12. Go Meatless. If you have wanted to give up meat, do it. Whether your reason is personal or moral, research studies indicate that vegans and vegetarians are often healthier and less likely to suffer from chronic illnesses. If you are willing forgo meat, there is a wonderful vegan and vegetarian community willing to embrace you. The health benefits of the vegan/vegetarian lifestyle are innumerable.

13. Get More Rest. Finally, rest is vital to maintaining your physical, mental, and emotional homeostasis. If you work incessantly without replenishing your body, you will eventually burn out and experience depression, anxiety, and anger. In the New Year, resolve to get more rest. To do so, simply take it easy, and cut back on your work load.

In essence, when it comes to our health, we are autonomous individuals. Although we cannot choose our genetics, we can choose our lifestyles. If health has never been paramount to you, it is time to make a change. As African-Americans, it is no longer acceptable for “poor health” to dictate our lives. Also, accepting “poor health” as a way of life simply because “that’s how it’s always been for Blacks in America” is no longer valid. It is a new day and a new age. As the adage goes: “When you know better, you do better.”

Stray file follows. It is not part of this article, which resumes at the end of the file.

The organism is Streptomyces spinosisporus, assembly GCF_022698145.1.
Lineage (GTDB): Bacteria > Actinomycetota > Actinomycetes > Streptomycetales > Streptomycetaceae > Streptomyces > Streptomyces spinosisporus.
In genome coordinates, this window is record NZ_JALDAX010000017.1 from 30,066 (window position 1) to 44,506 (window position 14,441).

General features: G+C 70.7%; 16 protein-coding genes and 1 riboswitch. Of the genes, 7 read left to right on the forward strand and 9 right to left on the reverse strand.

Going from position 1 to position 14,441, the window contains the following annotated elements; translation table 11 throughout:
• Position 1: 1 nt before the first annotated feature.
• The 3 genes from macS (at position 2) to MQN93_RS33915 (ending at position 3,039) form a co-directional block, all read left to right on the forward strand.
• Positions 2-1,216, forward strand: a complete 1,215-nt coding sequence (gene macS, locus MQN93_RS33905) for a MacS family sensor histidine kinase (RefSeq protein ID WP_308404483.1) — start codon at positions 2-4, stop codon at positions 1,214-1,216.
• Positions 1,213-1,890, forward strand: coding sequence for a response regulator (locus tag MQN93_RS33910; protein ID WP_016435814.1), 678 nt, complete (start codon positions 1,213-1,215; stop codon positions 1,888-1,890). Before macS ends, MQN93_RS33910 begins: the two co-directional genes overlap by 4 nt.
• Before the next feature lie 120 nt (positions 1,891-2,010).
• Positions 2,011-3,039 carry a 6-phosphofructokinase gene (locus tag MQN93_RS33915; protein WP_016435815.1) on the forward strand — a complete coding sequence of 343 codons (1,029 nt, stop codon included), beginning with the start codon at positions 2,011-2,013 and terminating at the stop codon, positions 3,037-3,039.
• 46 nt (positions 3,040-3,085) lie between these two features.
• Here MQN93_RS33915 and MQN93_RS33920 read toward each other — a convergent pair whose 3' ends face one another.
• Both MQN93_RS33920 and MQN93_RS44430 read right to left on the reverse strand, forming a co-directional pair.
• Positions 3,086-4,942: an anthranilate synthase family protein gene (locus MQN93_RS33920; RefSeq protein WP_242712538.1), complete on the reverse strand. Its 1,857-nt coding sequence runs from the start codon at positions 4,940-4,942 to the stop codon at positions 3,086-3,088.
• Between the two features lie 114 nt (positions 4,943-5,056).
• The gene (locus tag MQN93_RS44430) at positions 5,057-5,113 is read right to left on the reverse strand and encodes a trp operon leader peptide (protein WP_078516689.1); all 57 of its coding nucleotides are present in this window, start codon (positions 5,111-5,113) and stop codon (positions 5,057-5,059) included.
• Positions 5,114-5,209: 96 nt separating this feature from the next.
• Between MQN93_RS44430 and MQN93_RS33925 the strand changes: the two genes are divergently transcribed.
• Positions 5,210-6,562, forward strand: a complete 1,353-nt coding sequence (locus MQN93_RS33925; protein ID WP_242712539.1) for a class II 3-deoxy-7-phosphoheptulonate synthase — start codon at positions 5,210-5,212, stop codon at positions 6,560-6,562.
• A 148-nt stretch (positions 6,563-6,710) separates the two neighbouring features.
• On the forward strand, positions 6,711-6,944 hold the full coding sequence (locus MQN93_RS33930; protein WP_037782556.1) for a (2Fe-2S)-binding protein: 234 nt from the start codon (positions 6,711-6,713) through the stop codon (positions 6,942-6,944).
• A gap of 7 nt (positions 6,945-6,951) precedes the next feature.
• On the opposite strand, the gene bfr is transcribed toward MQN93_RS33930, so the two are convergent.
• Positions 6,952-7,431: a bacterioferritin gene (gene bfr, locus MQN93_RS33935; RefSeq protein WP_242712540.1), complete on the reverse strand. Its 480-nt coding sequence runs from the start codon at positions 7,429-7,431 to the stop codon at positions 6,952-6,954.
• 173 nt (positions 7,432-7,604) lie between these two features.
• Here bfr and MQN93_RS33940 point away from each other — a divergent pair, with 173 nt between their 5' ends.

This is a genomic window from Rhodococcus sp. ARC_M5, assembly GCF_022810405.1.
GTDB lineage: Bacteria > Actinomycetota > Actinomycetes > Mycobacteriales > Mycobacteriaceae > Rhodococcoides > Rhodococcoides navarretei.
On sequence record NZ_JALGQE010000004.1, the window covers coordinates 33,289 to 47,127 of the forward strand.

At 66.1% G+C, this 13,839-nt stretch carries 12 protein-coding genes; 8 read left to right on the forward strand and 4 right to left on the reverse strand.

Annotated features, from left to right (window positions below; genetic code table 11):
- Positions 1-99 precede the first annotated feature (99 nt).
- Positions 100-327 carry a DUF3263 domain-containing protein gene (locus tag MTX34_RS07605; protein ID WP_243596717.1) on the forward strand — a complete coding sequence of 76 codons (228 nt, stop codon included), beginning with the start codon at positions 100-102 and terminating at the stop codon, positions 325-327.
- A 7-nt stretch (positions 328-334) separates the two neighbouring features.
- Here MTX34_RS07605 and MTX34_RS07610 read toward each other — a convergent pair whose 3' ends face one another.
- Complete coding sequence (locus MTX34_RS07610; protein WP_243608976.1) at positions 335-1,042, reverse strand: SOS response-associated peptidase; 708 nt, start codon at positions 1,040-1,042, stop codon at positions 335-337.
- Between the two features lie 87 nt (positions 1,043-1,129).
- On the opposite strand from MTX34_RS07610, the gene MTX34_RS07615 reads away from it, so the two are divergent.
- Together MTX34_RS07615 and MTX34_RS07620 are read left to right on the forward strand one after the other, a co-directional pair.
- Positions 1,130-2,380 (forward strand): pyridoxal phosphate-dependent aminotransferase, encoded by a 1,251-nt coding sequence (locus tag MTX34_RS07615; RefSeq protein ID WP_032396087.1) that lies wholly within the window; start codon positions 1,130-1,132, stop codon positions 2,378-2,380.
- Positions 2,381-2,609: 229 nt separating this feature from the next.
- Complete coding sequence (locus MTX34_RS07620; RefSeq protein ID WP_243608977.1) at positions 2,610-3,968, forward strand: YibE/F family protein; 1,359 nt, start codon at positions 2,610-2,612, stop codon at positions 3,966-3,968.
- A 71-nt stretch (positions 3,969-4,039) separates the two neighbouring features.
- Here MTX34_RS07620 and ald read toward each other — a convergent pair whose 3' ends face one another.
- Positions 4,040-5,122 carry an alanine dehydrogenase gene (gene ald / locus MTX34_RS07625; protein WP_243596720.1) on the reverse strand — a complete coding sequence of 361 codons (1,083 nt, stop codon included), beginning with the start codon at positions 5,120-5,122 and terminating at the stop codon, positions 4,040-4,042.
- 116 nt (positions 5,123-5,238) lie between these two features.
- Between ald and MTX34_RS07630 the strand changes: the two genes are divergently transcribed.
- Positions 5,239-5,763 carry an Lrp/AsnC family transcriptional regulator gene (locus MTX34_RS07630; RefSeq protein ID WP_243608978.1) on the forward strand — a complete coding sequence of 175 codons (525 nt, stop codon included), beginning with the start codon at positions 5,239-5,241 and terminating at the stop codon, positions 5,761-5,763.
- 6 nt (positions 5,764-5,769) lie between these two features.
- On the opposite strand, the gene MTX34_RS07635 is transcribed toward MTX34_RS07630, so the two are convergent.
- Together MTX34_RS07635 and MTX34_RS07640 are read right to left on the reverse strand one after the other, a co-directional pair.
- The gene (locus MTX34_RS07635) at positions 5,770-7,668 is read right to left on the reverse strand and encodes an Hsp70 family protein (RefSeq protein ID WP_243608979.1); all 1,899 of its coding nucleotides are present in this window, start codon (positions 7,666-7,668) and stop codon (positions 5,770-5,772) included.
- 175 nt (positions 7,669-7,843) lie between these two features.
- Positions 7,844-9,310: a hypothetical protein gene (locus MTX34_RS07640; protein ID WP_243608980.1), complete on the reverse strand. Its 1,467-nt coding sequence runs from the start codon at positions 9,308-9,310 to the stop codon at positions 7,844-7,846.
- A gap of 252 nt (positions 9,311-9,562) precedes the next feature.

As African-Americans, we have the intrinsic power to create change in our lives and in this society. If we desire for our children to live healthy lives now, and in years to come, we must make changes today. This New Year’s, take a cue from our dynamic First Lady, Michelle Obama, and resolve to make your health a top priority. When you resolve to place your health needs first, all others aspects of your life will balance out accordingly.


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Shani K. Collins
Shani K. Collins is a freelance writer, and an advanced standing social work doctoral student at the University of Alabama. Her dissertation research will examine breast cancer among older, rural African-American women in Mississippi.